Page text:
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1 John 3:14

Context
3:14 We know that 1  we have crossed over 2  from death to life 3  because 4  we love our fellow Christians. 5  The one who does not love remains in death. 6 

1 John 3:19

Context
3:19 And by this 7  we will know that we are of the truth and will convince 8  our conscience 9  in his presence, 10 

1 tn The first ὅτι (Joti) clause, following a verb of perception, introduces an indirect discourse clause giving the content of what the readers are assumed to know: that they have passed over from death to life, that is, that they possess eternal life. The author gives a similar reassurance to his readers in 5:13. Alternation between the verbs οἶδα (oida) and γινώσκω (ginwskw) in 1 John is probably a matter of stylistic variation (of which the writer is extremely fond) rather than indicative of a subtle difference in meaning.

2 tn This verb essentially means “to transfer from one place to another, go/pass over,” according to BDAG 638 s.v. μεταβαίνω 1.

sn In John 13:1 the same Greek verb translated crossed over here is used to refer to Jesus’ departure from this world as he returns to the Father. Here it is used figuratively to refer to the believer’s transfer from the state of (spiritual) death to the state of (spiritual) life. This use is paralleled in John 5:24, where Jesus states, “the person who hears my message and believes the one who sent me has eternal life and will not be condemned, but has crossed over (same verb) from death to life.”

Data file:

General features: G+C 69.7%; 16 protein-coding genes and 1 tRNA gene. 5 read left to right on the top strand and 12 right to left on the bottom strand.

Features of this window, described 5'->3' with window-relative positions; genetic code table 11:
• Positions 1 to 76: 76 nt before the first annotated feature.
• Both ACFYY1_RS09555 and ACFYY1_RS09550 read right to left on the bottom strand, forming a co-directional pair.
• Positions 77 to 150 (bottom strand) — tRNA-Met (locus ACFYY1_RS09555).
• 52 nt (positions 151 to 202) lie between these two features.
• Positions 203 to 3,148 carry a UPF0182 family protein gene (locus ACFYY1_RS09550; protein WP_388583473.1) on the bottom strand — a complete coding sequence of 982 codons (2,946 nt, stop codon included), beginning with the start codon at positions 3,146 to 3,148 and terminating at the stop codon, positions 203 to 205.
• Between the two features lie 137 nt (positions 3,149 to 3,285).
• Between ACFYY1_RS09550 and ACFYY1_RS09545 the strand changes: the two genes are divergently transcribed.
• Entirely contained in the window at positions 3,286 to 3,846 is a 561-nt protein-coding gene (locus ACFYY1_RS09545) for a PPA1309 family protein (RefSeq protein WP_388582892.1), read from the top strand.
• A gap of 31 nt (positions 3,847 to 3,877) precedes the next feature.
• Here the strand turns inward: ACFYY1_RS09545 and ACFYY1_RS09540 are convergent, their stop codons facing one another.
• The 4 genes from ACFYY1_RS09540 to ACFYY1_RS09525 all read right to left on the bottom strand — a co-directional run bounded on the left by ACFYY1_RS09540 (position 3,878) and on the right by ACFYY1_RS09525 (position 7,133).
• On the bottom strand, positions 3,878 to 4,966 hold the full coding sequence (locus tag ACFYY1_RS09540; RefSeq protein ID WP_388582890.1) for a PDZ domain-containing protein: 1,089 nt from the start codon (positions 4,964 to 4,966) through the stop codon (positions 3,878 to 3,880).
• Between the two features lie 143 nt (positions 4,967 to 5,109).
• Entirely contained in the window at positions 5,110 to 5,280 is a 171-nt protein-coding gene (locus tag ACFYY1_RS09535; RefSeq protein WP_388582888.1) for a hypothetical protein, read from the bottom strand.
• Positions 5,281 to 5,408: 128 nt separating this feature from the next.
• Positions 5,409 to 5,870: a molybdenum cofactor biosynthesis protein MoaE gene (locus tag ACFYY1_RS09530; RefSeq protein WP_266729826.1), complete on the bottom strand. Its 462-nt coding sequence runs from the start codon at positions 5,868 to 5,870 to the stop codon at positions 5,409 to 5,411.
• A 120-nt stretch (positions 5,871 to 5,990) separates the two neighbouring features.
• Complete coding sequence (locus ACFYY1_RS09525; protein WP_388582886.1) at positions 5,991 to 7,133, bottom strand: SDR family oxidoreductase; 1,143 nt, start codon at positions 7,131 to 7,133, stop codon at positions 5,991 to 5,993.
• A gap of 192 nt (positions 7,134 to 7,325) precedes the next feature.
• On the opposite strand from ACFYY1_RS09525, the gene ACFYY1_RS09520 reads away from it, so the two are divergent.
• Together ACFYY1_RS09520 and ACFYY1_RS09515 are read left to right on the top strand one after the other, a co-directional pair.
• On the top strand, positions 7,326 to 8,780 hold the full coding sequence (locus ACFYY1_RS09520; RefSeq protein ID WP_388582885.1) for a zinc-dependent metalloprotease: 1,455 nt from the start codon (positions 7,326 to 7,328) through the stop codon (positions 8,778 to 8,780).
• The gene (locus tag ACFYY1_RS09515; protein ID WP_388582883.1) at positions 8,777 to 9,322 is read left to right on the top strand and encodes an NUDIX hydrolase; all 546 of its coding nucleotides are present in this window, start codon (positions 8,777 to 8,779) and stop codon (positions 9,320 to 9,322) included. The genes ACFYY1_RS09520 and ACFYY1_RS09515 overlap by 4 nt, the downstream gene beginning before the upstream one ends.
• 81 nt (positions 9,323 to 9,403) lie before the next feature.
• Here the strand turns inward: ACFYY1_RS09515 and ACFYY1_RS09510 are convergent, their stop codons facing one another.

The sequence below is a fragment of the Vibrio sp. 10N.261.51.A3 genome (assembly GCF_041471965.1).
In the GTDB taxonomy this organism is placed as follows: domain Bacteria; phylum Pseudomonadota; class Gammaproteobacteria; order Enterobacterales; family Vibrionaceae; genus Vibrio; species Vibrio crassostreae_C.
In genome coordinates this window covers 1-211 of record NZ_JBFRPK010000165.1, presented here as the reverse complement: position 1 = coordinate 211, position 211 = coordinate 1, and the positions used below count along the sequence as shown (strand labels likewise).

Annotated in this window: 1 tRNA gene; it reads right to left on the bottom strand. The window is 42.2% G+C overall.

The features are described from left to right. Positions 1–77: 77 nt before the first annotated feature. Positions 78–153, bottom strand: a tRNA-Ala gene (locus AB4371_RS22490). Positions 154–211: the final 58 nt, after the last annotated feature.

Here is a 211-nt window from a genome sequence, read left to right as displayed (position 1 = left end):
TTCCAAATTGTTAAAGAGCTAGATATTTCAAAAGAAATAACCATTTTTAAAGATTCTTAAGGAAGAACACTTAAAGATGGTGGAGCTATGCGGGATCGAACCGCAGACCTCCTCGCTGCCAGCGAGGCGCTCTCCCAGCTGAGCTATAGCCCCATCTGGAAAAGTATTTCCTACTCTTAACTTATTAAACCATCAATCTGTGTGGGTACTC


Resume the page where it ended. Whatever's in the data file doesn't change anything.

3 sn Cf. John 5:24, where this phrase also occurs.

4 tn The second ὅτι (Joti) clause in 3:14 is also related to οἴδαμεν (oidamen), but in this case the ὅτι is causal, giving the reason why the readers know that they have passed from death to life: because they love the brothers.

5 tn See note on the phrase “fellow Christian” in 2:9.

sn Because we love our fellow Christians. This echoes Jesus’ words in John 13:35, where he states, “by this all men will know that you are My disciples, if you have love for one another.” As in 1 John 2:3 and 5, obedience becomes the basis for assurance. But the relationship between loving one’s fellow Christian (Grk “brother”) and possessing eternal life goes beyond a proof or external test. Our love for our fellow Christians is in fact a form of God’s love for us because as far as the author of 1 John is concerned, all love comes from God (cf. 4:7-11). Therefore he can add the next line of 3:14, “the one who does not love remains in death.” Why? Because such a person does not have God’s love residing in them at all. Rather, this person can be described as a “murderer” – as the following verse goes on to do. Note also that the author’s description here of the person who does not love as remaining in death is another way of describing a person who remains in darkness, which is a description of unbelievers in John 12:46. This provides further confirmation of the spiritual state of the author’s opponents in 2:9-11.

6 sn The one who does not love remains in death. Again, the author has the secessionist opponents in view. Their refusal to show love for the brothers demonstrates that they have not made the transition from (spiritual) death to (spiritual) life, but instead have remained in a state of (spiritual) death.